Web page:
What is the maximum amount of elective deferrals an employee can contribute to a 403(b) plan?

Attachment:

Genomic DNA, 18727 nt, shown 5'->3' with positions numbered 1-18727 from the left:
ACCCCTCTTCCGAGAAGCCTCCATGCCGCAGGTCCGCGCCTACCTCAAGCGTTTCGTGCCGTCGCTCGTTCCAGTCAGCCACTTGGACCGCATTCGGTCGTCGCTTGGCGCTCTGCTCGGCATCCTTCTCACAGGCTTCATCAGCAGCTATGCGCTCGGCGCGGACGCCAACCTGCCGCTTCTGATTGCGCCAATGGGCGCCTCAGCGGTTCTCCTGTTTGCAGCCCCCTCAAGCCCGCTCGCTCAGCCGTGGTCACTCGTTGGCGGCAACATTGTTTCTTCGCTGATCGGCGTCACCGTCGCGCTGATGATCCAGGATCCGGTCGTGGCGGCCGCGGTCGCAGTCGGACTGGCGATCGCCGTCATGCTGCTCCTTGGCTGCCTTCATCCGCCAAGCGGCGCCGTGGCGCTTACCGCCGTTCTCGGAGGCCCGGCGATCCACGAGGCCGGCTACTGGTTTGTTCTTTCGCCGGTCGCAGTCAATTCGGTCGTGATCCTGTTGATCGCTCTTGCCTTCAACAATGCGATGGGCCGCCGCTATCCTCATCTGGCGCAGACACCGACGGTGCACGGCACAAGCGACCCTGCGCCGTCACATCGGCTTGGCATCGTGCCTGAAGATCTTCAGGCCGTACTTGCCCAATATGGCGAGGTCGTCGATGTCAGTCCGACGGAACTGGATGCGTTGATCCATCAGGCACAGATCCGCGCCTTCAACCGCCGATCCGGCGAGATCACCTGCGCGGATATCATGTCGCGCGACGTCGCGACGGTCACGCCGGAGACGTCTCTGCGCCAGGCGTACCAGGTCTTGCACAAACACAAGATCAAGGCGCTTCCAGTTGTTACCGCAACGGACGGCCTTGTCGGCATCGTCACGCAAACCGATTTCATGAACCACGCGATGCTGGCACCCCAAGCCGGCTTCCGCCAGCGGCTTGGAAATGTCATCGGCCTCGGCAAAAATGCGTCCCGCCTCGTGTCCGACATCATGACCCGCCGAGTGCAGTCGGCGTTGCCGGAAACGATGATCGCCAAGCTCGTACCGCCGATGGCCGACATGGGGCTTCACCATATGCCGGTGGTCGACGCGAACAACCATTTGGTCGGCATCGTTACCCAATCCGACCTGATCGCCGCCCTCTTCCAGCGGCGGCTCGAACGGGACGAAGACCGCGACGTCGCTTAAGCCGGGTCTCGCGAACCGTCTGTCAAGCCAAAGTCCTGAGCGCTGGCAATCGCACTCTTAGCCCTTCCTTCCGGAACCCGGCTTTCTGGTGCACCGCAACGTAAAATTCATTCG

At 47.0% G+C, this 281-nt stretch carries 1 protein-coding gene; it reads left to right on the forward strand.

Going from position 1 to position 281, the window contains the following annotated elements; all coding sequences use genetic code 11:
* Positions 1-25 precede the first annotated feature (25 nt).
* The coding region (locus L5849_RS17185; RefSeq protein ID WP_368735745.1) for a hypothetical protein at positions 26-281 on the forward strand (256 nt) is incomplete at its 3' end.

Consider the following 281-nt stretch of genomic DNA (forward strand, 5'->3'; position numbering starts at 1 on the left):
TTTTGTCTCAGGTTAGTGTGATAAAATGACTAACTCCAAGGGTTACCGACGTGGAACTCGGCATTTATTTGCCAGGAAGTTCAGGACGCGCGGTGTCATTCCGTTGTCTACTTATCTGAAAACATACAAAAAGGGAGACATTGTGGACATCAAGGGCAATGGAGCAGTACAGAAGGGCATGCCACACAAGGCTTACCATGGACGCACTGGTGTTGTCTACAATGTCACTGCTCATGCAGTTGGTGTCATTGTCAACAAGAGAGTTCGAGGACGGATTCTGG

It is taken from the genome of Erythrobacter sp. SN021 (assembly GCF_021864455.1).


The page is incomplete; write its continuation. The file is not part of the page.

The maximum amount of elective deferrals an employee can contribute annually to a 403(b) is generally the lesser of: • 100% of includible compensation; or • $16,500 (for 2011 and subject to annual cost-of-living increases). However, this general limit is reduced by the amount of elective deferrals an employee makes to: • 401(k) plans; • SIMPLE IRA plans; • Salary Reduction Simplified Employee Pension (SARSEP) plans; • other 403(b) plans; and • Code §501(c)(18) plans. If the plan allows: • an employee who has worked for a qualified organization for 15 or more years may, if he or she meets certain requirements, be able to make additional contributions of up to $3,000 for up to 5 years (see 15-year rule in Pub. 571, Tax-Sheltered Annuity Plans (403(b) Plans); and • an employee who is age 50 or older may make an additional catch-up contribution of $5,500 (for 2011 and subject to annual cost-of-living increases), reduced by the amount of catch-up contributions made to other plans.